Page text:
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Increased gut hormones and insulin sensitivity index following a 3-d intervention with a barley kernel-based product: a randomised cross-over study in healthy middle-aged subjects.

Nilsson, Anne LU ; Johansson, Elin LU and Björck, Inger LU (2015) In British Journal of Nutrition 114(6). p.899-907
Abstract
Certain purified indigestible carbohydrates such as inulin have been shown to stimulate gut-derived hormones involved in glycaemic regulation and appetite regulation, and to counteract systemic inflammation through a gut microbiota-mediated mechanism. Less is known about the properties of indigestible carbohydrates intrinsic to food. The aim of this study was to investigate the possibility to affect release of endogenous gut hormones and ameliorate appetite control and glycaemic control by ingestion of a whole-grain cereal food product rich in NSP and resistant starch in healthy humans. In all, twenty middle-aged subjects were provided with a barley kernel-based bread (BB) or a reference white wheat bread during 3 consecutive days,... (More)
Certain purified indigestible carbohydrates such as inulin have been shown to stimulate gut-derived hormones involved in glycaemic regulation and appetite regulation, and to counteract systemic inflammation through a gut microbiota-mediated mechanism. Less is known about the properties of indigestible carbohydrates intrinsic to food. The aim of this study was to investigate the possibility to affect release of endogenous gut hormones and ameliorate appetite control and glycaemic control by ingestion of a whole-grain cereal food product rich in NSP and resistant starch in healthy humans. In all, twenty middle-aged subjects were provided with a barley kernel-based bread (BB) or a reference white wheat bread during 3 consecutive days, respectively, in a randomised cross-over design study. At a standardised breakfast the following day (day 4), blood was collected for the analysis of blood (b) glucose regulation, gastrointestinal hormones, markers of inflammation and markers of colonic fermentation; 3 d of intervention with BB increased gut hormones in plasma (p) the next morning at fasting (p-glucagon-like peptide-1; 56 %) and postprandially (p-glucagon-like peptide-2; 13 % and p-peptide YY; 18 %). Breath H2 excretion and fasting serum (s) SCFA concentrations were increased (363 and 18 %, respectively), and b-glucose (22 %) and s-insulin responses (17 %) were decreased after BB intervention. Insulin sensitivity index (ISIcomposite) was also improved (25 %) after BB. In conclusion, 3 d of intervention with BB increased systemic levels of gut hormones involved in appetite regulation, metabolic control and maintenance of gut barrier function, as well as improved markers of glucose homoeostasis in middle-aged subjects, altogether relevant for the prevention of obesity and the metabolic syndrome. (Less)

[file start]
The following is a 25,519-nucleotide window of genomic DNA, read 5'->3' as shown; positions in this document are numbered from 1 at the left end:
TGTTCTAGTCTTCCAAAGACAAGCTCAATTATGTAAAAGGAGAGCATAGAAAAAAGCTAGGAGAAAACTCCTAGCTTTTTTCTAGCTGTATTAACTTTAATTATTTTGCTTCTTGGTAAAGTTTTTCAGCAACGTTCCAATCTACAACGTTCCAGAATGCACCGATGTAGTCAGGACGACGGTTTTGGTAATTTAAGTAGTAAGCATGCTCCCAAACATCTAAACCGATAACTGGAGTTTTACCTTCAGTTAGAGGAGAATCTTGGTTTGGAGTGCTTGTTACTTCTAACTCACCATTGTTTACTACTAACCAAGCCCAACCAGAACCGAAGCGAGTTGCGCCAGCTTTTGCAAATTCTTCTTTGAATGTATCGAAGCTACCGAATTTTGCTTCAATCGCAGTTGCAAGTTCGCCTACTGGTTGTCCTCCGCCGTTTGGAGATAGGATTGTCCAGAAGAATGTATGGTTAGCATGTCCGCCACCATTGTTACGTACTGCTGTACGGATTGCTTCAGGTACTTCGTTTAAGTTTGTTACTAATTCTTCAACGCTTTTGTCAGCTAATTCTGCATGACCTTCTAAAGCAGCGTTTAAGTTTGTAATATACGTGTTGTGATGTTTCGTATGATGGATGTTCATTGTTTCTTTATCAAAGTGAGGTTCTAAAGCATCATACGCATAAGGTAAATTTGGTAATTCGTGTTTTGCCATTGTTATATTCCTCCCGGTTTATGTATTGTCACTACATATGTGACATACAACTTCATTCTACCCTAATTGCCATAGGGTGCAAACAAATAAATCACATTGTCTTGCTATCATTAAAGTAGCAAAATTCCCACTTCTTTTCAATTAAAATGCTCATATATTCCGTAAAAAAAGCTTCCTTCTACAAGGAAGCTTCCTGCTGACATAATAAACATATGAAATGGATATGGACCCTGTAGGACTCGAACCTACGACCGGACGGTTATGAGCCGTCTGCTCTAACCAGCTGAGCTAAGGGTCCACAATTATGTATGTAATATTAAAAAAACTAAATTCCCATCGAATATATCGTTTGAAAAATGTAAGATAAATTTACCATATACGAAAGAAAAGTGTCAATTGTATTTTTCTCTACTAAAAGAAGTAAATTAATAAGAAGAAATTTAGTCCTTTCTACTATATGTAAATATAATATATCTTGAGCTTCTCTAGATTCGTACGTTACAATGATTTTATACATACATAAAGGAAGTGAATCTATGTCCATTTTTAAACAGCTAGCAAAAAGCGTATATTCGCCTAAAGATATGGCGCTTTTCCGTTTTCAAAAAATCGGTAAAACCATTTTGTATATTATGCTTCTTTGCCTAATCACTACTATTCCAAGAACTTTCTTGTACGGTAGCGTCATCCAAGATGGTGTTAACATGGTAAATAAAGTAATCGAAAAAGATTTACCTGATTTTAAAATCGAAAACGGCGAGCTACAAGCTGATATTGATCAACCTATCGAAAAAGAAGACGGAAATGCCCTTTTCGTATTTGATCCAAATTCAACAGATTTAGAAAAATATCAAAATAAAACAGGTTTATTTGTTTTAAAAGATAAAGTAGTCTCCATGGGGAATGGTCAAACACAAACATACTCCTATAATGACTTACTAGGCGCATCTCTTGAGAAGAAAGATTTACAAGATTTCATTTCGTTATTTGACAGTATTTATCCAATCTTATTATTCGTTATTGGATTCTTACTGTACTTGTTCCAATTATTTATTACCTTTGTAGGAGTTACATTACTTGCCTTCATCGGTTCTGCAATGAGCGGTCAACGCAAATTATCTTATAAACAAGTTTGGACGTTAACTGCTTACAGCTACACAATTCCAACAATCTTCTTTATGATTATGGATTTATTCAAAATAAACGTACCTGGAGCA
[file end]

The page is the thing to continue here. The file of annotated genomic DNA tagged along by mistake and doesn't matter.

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author
organization
publishing date
type
Contribution to journal
publication status
published
subject
in
British Journal of Nutrition
volume
114
issue
6
pages
899 - 907
publisher
Cambridge University Press
external identifiers
  • pmid:26259632
  • wos:000361380600008
  • scopus:84941023299
ISSN
1475-2662
DOI
10.1017/S0007114515002524
language
English
LU publication?
yes
id
fa4e713f-c7b9-4dcd-973c-21205a8c88bf (old id 7844279)
date added to LUP
2015-09-10 08:30:49
date last changed
2017-10-22 03:15:36
@article{fa4e713f-c7b9-4dcd-973c-21205a8c88bf,
  abstract     = {Certain purified indigestible carbohydrates such as inulin have been shown to stimulate gut-derived hormones involved in glycaemic regulation and appetite regulation, and to counteract systemic inflammation through a gut microbiota-mediated mechanism. Less is known about the properties of indigestible carbohydrates intrinsic to food. The aim of this study was to investigate the possibility to affect release of endogenous gut hormones and ameliorate appetite control and glycaemic control by ingestion of a whole-grain cereal food product rich in NSP and resistant starch in healthy humans. In all, twenty middle-aged subjects were provided with a barley kernel-based bread (BB) or a reference white wheat bread during 3 consecutive days, respectively, in a randomised cross-over design study. At a standardised breakfast the following day (day 4), blood was collected for the analysis of blood (b) glucose regulation, gastrointestinal hormones, markers of inflammation and markers of colonic fermentation; 3 d of intervention with BB increased gut hormones in plasma (p) the next morning at fasting (p-glucagon-like peptide-1; 56 %) and postprandially (p-glucagon-like peptide-2; 13 % and p-peptide YY; 18 %). Breath H2 excretion and fasting serum (s) SCFA concentrations were increased (363 and 18 %, respectively), and b-glucose (22 %) and s-insulin responses (17 %) were decreased after BB intervention. Insulin sensitivity index (ISIcomposite) was also improved (25 %) after BB. In conclusion, 3 d of intervention with BB increased systemic levels of gut hormones involved in appetite regulation, metabolic control and maintenance of gut barrier function, as well as improved markers of glucose homoeostasis in middle-aged subjects, altogether relevant for the prevention of obesity and the metabolic syndrome.},
  author       = {Nilsson, Anne and Johansson, Elin and Björck, Inger},
  issn         = {1475-2662},
  language     = {eng},
  number       = {6},
  pages        = {899--907},
  publisher    = {Cambridge University Press},
  series       = {British Journal of Nutrition},
  title        = {Increased gut hormones and insulin sensitivity index following a 3-d intervention with a barley kernel-based product: a randomised cross-over study in healthy middle-aged subjects.},
  url          = {http://dx.doi.org/10.1017/S0007114515002524},
  volume       = {114},
  year         = {2015},
}